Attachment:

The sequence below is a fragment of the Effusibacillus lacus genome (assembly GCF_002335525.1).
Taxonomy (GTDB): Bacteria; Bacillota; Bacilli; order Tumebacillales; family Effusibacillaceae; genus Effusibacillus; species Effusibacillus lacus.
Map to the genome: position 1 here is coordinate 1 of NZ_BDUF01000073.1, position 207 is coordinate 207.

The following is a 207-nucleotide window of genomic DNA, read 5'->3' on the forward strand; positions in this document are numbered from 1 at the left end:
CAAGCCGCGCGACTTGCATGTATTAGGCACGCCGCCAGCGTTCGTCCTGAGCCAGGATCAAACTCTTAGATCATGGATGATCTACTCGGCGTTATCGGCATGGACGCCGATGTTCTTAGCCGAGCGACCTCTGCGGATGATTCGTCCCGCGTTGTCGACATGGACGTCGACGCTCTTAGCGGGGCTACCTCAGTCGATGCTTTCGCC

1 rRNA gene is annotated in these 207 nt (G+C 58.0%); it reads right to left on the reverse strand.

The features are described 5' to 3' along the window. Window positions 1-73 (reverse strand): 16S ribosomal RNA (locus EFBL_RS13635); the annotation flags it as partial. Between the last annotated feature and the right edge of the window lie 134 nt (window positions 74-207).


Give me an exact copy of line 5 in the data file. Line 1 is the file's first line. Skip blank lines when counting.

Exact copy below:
CAAGCCGCGCGACTTGCATGTATTAGGCACGCCGCCAGCGTTCGTCCTGAGCCAGGATCAAACTCTTAGATCATGGATGATCTACTCGGCGTTATCGGCATGGACGCCGATGTTCTTAGCCGAGCGACCTCTGCGGATGATTCGTCCCGCGTTGTCGACATGGACGTCGACGCTCTTAGCGGGGCTACCTCAGTCGATGCTTTCGCC